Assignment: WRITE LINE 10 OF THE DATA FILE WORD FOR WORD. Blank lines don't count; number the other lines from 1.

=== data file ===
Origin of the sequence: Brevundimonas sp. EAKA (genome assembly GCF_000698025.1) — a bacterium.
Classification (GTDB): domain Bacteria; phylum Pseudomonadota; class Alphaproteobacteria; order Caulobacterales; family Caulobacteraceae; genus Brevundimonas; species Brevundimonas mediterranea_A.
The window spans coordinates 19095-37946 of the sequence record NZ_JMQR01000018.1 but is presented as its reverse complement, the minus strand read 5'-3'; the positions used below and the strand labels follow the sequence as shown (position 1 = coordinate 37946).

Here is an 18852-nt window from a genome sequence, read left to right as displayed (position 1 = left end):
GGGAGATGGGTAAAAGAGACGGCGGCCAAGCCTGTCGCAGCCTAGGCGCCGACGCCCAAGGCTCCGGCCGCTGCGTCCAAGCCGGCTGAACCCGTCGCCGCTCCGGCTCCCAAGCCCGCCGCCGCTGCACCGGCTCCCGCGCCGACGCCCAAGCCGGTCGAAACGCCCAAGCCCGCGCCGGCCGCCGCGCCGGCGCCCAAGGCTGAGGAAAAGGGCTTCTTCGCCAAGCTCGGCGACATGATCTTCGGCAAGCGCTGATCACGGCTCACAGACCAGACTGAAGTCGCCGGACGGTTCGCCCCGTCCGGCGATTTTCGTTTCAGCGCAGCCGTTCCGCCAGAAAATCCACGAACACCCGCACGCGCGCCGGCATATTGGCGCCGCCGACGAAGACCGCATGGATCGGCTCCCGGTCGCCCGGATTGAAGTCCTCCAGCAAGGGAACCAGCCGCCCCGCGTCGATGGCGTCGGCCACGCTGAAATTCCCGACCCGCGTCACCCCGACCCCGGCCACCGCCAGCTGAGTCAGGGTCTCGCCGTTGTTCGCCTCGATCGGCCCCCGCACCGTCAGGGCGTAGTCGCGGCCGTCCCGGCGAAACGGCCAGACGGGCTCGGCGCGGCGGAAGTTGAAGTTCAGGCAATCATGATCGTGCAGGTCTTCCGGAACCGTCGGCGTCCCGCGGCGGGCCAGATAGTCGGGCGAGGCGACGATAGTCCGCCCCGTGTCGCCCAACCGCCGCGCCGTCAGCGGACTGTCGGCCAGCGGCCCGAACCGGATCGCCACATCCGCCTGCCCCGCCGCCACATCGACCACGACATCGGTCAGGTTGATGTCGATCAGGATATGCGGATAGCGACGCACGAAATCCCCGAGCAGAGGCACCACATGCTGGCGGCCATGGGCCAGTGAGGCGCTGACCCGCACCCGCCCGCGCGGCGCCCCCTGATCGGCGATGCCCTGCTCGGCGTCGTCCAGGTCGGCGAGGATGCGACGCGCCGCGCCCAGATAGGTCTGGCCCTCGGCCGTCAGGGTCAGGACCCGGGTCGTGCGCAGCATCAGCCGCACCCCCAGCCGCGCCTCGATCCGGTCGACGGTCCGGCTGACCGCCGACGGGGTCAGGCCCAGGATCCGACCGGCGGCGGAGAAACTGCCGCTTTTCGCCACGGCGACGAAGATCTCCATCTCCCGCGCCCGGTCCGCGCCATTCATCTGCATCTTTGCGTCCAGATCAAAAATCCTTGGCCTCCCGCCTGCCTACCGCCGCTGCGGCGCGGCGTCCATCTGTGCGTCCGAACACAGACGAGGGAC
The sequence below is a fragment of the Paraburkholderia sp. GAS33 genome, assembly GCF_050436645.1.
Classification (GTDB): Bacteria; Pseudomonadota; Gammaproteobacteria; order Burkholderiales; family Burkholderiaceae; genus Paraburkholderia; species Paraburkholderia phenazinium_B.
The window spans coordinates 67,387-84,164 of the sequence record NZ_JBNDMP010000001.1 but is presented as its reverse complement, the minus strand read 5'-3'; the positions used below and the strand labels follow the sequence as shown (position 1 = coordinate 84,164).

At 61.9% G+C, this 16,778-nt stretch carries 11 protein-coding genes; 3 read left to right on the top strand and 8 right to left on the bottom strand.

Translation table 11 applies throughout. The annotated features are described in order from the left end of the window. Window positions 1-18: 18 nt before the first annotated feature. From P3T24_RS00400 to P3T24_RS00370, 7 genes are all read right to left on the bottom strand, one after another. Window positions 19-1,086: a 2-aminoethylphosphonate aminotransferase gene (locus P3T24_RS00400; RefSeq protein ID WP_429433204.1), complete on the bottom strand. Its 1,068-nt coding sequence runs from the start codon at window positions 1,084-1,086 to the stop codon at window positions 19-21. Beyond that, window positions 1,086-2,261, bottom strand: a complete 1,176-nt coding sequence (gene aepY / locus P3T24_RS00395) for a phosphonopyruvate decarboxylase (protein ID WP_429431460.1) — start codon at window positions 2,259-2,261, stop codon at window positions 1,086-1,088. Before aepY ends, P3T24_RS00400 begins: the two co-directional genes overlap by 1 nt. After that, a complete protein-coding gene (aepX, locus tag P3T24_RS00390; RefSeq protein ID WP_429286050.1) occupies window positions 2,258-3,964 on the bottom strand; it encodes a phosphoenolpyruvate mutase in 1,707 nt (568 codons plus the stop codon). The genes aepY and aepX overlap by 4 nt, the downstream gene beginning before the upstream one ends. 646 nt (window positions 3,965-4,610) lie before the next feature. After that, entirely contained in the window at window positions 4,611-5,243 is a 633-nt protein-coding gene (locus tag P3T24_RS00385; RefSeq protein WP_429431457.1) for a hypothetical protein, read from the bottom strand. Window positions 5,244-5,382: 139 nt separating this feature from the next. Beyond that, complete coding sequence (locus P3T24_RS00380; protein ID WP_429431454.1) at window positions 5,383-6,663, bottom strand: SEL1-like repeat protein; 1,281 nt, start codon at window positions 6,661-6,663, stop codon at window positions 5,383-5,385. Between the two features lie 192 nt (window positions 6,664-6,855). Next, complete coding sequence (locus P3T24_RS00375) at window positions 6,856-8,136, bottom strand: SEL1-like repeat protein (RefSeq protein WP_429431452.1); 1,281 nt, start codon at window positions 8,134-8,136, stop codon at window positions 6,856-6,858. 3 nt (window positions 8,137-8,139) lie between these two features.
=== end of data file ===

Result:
Translation table 11 applies throughout. The annotated features are described in order from the left end of the window. Window positions 1-18: 18 nt before the first annotated feature. From P3T24_RS00400 to P3T24_RS00370, 7 genes are all read right to left on the bottom strand, one after another. Window positions 19-1,086: a 2-aminoethylphosphonate aminotransferase gene (locus P3T24_RS00400; RefSeq protein ID WP_429433204.1), complete on the bottom strand. Its 1,068-nt coding sequence runs from the start codon at window positions 1,084-1,086 to the stop codon at window positions 19-21. Beyond that, window positions 1,086-2,261, bottom strand: a complete 1,176-nt coding sequence (gene aepY / locus P3T24_RS00395) for a phosphonopyruvate decarboxylase (protein ID WP_429431460.1) — start codon at window positions 2,259-2,261, stop codon at window positions 1,086-1,088. Before aepY ends, P3T24_RS00400 begins: the two co-directional genes overlap by 1 nt. After that, a complete protein-coding gene (aepX, locus tag P3T24_RS00390; RefSeq protein ID WP_429286050.1) occupies window positions 2,258-3,964 on the bottom strand; it encodes a phosphoenolpyruvate mutase in 1,707 nt (568 codons plus the stop codon). The genes aepY and aepX overlap by 4 nt, the downstream gene beginning before the upstream one ends. 646 nt (window positions 3,965-4,610) lie before the next feature. After that, entirely contained in the window at window positions 4,611-5,243 is a 633-nt protein-coding gene (locus tag P3T24_RS00385; RefSeq protein WP_429431457.1) for a hypothetical protein, read from the bottom strand. Window positions 5,244-5,382: 139 nt separating this feature from the next. Beyond that, complete coding sequence (locus P3T24_RS00380; protein ID WP_429431454.1) at window positions 5,383-6,663, bottom strand: SEL1-like repeat protein; 1,281 nt, start codon at window positions 6,661-6,663, stop codon at window positions 5,383-5,385. Between the two features lie 192 nt (window positions 6,664-6,855). Next, complete coding sequence (locus P3T24_RS00375) at window positions 6,856-8,136, bottom strand: SEL1-like repeat protein (RefSeq protein WP_429431452.1); 1,281 nt, start codon at window positions 8,134-8,136, stop codon at window positions 6,856-6,858. 3 nt (window positions 8,137-8,139) lie between these two features.